6.                  Verse 3:  The priest is to examine the sore on his skin, and if the hair in the sore has turned white and the sore appears to be more than skin deep, it is an infectious skin disease. When the priest examines him, he shall pronounce him ceremonially unclean.

a)                  Now we begin the medical examination.  Let’s say there is a spot on the skin that is not the same color as the flesh.  The spot appears to be more than skin deep.  Further, there are white hairs growing from that spot.  The priest is to say in effect, “OK, this appears to be leprosy.  Let’s quarantine you as this is leprosy.”

b)                  I can imagine the fear that is going through the person receiving the examination.  Not only does this mean isolation for the rest of their life, but also a slow, painful death.  As bad as this is, the health of everyone else has to take precedence over the health of the individual.  In Chapter 14, we’ll deal with remedies.  Chapter 13 deals with “recognition”.

c)                  The good news is the bible does not record say, this disease as being widespread among the Israelites.  There are cases of leprosy existing and I’m sure it did.  The point is we never read of a widespread outbreak among Israelites in either secular history or biblical accounts.  These quarantine methods made a difference.

d)                 Being “unclean” does not mean the person is going to hell.  It does not mean that person can never pray to God.  The idea of “unclean” is that they can’t be part of worship.  In modern terms, they can’t go to church.  The idea is the congregation getting together must be “clean”.  It is a synonym of being “whole” or “holy”.  A holy God demands that all of our lives be dedicated to God.  Think of all believers in God being made up as “one unit”.  When that “unit” gets together, they are all to be “clean”.

i)                    By the way, the first recorded miracle Jesus did was cure someone of leprosy. (Ref. Matthew 8:2-3).  We’ll discuss that more in the next lesson.  That ties to the word picture of Jesus making us “whole” and “clean”.

ii)                  Meanwhile, let’s go back to the doctor’s examining room. 

7.                  Verse 4:  If the spot on his skin is white but does not appear to be more than skin deep and the hair in it has not turned white, the priest is to put the infected person in isolation for seven days. 5 On the seventh day the priest is to examine him, and if he sees that the sore is unchanged and has not spread in the skin, he is to keep him in isolation another seven days.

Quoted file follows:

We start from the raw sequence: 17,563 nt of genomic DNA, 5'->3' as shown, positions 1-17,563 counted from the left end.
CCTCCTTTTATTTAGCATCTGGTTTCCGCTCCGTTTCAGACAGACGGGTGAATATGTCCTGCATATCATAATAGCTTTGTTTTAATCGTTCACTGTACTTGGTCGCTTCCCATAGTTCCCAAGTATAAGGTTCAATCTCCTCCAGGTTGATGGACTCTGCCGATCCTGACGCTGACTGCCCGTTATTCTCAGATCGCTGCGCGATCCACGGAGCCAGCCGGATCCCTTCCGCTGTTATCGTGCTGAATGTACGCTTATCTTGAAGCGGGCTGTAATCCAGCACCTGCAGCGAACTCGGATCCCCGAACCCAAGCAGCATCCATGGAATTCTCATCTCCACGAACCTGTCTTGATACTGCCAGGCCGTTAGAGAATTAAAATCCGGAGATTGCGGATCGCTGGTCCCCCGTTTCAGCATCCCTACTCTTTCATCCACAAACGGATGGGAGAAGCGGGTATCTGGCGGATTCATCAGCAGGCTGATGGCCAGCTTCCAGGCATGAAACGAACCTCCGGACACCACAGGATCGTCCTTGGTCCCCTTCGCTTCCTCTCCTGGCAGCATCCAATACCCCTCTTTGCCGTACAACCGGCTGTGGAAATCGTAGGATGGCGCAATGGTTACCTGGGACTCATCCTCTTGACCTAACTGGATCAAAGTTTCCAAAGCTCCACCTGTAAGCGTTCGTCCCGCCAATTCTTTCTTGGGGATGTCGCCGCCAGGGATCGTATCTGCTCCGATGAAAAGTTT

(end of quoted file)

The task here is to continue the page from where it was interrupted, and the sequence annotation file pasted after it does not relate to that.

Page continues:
a)                  If the priest is not sure if a white spot is leprosy, the priest is to isolate the person for seven days, and then have examination #2.  If the sore spot has not grown, that person is to be isolated for another seven days.

b)                  In other words, the priest is not to “carelessly” call someone a leper.  Before isolating that person for their rest of their life, we need to make sure.

8.                  Verse 6:  On the seventh day the priest is to examine him again, and if the sore has faded and has not spread in the skin, the priest shall pronounce him clean; it is only a rash. The man must wash his clothes, and he will be clean. 7 But if the rash does spread in his skin after he has shown himself to the priest to be pronounced clean, he must appear before the priest again. 8 The priest is to examine him, and if the rash has spread in the skin, he shall pronounce him unclean; it is an infectious disease.

a)                  We’re still on the subject of examining a person with a skin disease.  They have now been quarantined for 14 days.  At this point, if the rash has not grown in size, the sick person must wash and be pronounced “clean”.  That is, he or she does not have leprosy. If it has spread, then it would be considered leprosy.

b)                  This is a good time to take our first “breather” and think about the big picture:

i)                    Unless you are a doctor or are fascinated by medical details, a lot of this chapter is going to get tedious.  We’ve got 53 more verses to cover in Chapter 13!

a)                  If you can handle Leviticus 13, the rest of the bible is child’s play.